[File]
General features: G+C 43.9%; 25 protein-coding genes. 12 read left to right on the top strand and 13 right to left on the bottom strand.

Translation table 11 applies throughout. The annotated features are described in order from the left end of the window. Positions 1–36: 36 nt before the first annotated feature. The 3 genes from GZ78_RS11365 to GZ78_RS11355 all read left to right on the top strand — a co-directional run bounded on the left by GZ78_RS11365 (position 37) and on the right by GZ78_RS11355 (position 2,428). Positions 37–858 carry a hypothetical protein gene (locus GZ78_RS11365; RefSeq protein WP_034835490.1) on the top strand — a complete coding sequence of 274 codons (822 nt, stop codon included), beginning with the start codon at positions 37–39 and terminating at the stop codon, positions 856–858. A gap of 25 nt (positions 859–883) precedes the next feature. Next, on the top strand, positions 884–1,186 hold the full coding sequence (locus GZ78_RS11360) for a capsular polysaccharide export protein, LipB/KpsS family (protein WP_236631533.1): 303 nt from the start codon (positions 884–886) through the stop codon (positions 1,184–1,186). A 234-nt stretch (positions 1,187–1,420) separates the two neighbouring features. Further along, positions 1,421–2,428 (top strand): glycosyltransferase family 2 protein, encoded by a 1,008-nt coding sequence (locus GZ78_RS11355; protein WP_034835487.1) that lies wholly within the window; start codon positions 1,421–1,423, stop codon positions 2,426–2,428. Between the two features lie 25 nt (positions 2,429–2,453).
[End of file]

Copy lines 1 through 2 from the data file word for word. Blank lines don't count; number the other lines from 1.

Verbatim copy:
General features: G+C 43.9%; 25 protein-coding genes. 12 read left to right on the top strand and 13 right to left on the bottom strand.

Translation table 11 applies throughout. The annotated features are described in order from the left end of the window. Positions 1–36: 36 nt before the first annotated feature. The 3 genes from GZ78_RS11365 to GZ78_RS11355 all read left to right on the top strand — a co-directional run bounded on the left by GZ78_RS11365 (position 37) and on the right by GZ78_RS11355 (position 2,428). Positions 37–858 carry a hypothetical protein gene (locus GZ78_RS11365; RefSeq protein WP_034835490.1) on the top strand — a complete coding sequence of 274 codons (822 nt, stop codon included), beginning with the start codon at positions 37–39 and terminating at the stop codon, positions 856–858. A gap of 25 nt (positions 859–883) precedes the next feature. Next, on the top strand, positions 884–1,186 hold the full coding sequence (locus GZ78_RS11360) for a capsular polysaccharide export protein, LipB/KpsS family (protein WP_236631533.1): 303 nt from the start codon (positions 884–886) through the stop codon (positions 1,184–1,186). A 234-nt stretch (positions 1,187–1,420) separates the two neighbouring features. Further along, positions 1,421–2,428 (top strand): glycosyltransferase family 2 protein, encoded by a 1,008-nt coding sequence (locus GZ78_RS11355; protein WP_034835487.1) that lies wholly within the window; start codon positions 1,421–1,423, stop codon positions 2,426–2,428. Between the two features lie 25 nt (positions 2,429–2,453).